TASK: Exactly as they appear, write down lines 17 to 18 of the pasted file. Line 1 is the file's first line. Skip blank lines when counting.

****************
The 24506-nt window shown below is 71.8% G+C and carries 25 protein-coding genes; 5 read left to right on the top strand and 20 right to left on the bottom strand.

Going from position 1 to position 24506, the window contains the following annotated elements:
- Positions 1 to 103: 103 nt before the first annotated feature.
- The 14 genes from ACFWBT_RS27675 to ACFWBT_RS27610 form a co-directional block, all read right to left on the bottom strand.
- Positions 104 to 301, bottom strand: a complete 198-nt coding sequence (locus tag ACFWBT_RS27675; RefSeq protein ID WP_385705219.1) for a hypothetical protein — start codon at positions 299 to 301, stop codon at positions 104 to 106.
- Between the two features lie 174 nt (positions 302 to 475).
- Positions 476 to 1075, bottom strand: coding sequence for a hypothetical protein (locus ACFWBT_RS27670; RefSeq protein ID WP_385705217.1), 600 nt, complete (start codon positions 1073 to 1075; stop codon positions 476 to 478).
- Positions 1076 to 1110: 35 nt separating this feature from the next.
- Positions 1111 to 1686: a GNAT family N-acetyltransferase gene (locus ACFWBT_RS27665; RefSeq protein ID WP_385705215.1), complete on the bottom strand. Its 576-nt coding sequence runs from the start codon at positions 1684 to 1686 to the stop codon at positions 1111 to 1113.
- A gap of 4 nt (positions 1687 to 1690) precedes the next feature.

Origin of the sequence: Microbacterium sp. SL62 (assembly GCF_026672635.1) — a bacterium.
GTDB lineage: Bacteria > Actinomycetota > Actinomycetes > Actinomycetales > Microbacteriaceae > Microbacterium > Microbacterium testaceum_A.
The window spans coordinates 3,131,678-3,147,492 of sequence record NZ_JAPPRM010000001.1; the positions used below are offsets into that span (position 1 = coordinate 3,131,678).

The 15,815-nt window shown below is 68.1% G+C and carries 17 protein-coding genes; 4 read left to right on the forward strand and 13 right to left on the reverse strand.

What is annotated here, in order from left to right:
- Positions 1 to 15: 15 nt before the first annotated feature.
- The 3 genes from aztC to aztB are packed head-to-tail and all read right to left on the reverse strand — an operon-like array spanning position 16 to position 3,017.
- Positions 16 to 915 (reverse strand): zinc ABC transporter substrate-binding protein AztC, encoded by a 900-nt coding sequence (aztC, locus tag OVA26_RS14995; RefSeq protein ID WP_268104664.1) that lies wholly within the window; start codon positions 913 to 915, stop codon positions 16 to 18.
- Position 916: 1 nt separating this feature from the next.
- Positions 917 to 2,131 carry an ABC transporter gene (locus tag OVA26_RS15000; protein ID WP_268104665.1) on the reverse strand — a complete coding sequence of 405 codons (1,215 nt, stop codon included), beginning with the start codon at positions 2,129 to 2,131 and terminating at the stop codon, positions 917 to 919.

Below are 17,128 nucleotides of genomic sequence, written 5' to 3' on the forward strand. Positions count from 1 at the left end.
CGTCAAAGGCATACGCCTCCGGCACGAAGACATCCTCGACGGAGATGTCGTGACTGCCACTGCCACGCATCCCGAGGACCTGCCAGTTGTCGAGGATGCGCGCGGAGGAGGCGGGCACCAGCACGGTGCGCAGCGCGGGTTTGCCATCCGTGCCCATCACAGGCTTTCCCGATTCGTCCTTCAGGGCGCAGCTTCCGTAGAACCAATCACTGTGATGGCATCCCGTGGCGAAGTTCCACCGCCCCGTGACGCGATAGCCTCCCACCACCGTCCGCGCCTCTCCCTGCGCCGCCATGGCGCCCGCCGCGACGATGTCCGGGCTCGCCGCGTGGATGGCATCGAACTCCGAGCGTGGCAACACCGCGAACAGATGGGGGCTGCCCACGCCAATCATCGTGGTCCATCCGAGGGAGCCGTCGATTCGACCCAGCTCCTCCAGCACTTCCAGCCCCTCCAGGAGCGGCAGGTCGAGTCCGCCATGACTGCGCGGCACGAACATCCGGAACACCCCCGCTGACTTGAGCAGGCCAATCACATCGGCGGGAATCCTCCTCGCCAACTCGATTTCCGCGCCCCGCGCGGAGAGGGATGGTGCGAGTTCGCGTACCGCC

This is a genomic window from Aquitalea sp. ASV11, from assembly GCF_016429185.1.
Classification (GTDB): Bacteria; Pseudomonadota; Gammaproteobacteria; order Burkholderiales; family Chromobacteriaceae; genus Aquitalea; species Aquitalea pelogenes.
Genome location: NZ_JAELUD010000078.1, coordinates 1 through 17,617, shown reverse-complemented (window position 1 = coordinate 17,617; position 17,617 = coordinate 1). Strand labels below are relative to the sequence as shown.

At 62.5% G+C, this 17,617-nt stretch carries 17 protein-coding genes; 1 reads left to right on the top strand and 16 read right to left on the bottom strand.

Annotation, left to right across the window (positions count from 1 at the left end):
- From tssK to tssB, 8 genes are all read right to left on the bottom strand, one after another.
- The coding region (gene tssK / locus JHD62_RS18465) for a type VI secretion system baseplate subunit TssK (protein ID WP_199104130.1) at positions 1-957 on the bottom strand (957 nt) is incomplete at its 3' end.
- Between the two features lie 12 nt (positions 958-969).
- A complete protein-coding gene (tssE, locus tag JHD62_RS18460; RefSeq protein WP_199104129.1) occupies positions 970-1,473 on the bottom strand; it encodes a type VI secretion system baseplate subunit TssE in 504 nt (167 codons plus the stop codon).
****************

- The 3 genes from aztC to aztB are packed head-to-tail and all read right to left on the reverse strand — an operon-like array spanning position 16 to position 3,017.
- Positions 16 to 915 (reverse strand): zinc ABC transporter substrate-binding protein AztC, encoded by a 900-nt coding sequence (aztC, locus tag OVA26_RS14995; RefSeq protein ID WP_268104664.1) that lies wholly within the window; start codon positions 913 to 915, stop codon positions 16 to 18.